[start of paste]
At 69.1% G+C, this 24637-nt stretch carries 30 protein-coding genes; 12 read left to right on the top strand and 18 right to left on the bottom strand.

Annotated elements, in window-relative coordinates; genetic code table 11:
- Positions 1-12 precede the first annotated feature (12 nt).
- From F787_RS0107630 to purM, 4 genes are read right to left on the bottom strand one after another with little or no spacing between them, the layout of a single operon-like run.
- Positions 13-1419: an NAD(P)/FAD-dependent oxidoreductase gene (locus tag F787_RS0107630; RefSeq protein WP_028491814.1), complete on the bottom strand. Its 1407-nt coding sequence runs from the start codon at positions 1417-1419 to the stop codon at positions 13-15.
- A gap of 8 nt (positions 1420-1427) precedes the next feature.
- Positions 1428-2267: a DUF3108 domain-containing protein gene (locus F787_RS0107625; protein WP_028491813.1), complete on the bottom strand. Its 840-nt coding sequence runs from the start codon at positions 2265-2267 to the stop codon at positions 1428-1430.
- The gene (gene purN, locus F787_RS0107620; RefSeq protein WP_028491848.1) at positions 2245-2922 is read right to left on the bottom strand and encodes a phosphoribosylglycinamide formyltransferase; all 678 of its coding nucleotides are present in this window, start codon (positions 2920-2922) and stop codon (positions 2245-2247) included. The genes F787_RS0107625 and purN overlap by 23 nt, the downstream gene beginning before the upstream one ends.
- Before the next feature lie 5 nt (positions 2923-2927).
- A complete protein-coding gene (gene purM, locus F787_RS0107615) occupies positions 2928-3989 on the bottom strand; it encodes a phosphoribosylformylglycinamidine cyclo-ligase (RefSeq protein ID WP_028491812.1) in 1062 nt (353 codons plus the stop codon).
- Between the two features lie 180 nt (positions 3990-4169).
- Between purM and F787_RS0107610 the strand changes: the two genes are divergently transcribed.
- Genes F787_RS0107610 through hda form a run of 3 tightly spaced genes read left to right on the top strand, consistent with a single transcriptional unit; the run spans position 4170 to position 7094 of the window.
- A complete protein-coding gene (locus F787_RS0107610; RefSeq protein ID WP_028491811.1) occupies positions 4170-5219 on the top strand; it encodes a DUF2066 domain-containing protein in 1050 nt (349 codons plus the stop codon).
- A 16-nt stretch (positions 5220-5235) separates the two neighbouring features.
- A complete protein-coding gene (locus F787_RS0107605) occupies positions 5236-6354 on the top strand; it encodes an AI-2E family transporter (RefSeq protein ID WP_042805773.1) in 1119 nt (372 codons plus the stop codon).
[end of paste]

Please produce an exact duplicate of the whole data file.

At 69.1% G+C, this 24637-nt stretch carries 30 protein-coding genes; 12 read left to right on the top strand and 18 right to left on the bottom strand.

Annotated elements, in window-relative coordinates; genetic code table 11:
- Positions 1-12 precede the first annotated feature (12 nt).
- From F787_RS0107630 to purM, 4 genes are read right to left on the bottom strand one after another with little or no spacing between them, the layout of a single operon-like run.
- Positions 13-1419: an NAD(P)/FAD-dependent oxidoreductase gene (locus tag F787_RS0107630; RefSeq protein WP_028491814.1), complete on the bottom strand. Its 1407-nt coding sequence runs from the start codon at positions 1417-1419 to the stop codon at positions 13-15.
- A gap of 8 nt (positions 1420-1427) precedes the next feature.
- Positions 1428-2267: a DUF3108 domain-containing protein gene (locus F787_RS0107625; protein WP_028491813.1), complete on the bottom strand. Its 840-nt coding sequence runs from the start codon at positions 2265-2267 to the stop codon at positions 1428-1430.
- The gene (gene purN, locus F787_RS0107620; RefSeq protein WP_028491848.1) at positions 2245-2922 is read right to left on the bottom strand and encodes a phosphoribosylglycinamide formyltransferase; all 678 of its coding nucleotides are present in this window, start codon (positions 2920-2922) and stop codon (positions 2245-2247) included. The genes F787_RS0107625 and purN overlap by 23 nt, the downstream gene beginning before the upstream one ends.
- Before the next feature lie 5 nt (positions 2923-2927).
- A complete protein-coding gene (gene purM, locus F787_RS0107615) occupies positions 2928-3989 on the bottom strand; it encodes a phosphoribosylformylglycinamidine cyclo-ligase (RefSeq protein ID WP_028491812.1) in 1062 nt (353 codons plus the stop codon).
- Between the two features lie 180 nt (positions 3990-4169).
- Between purM and F787_RS0107610 the strand changes: the two genes are divergently transcribed.
- Genes F787_RS0107610 through hda form a run of 3 tightly spaced genes read left to right on the top strand, consistent with a single transcriptional unit; the run spans position 4170 to position 7094 of the window.
- A complete protein-coding gene (locus F787_RS0107610; RefSeq protein ID WP_028491811.1) occupies positions 4170-5219 on the top strand; it encodes a DUF2066 domain-containing protein in 1050 nt (349 codons plus the stop codon).
- A 16-nt stretch (positions 5220-5235) separates the two neighbouring features.
- A complete protein-coding gene (locus F787_RS0107605) occupies positions 5236-6354 on the top strand; it encodes an AI-2E family transporter (RefSeq protein ID WP_042805773.1) in 1119 nt (372 codons plus the stop codon).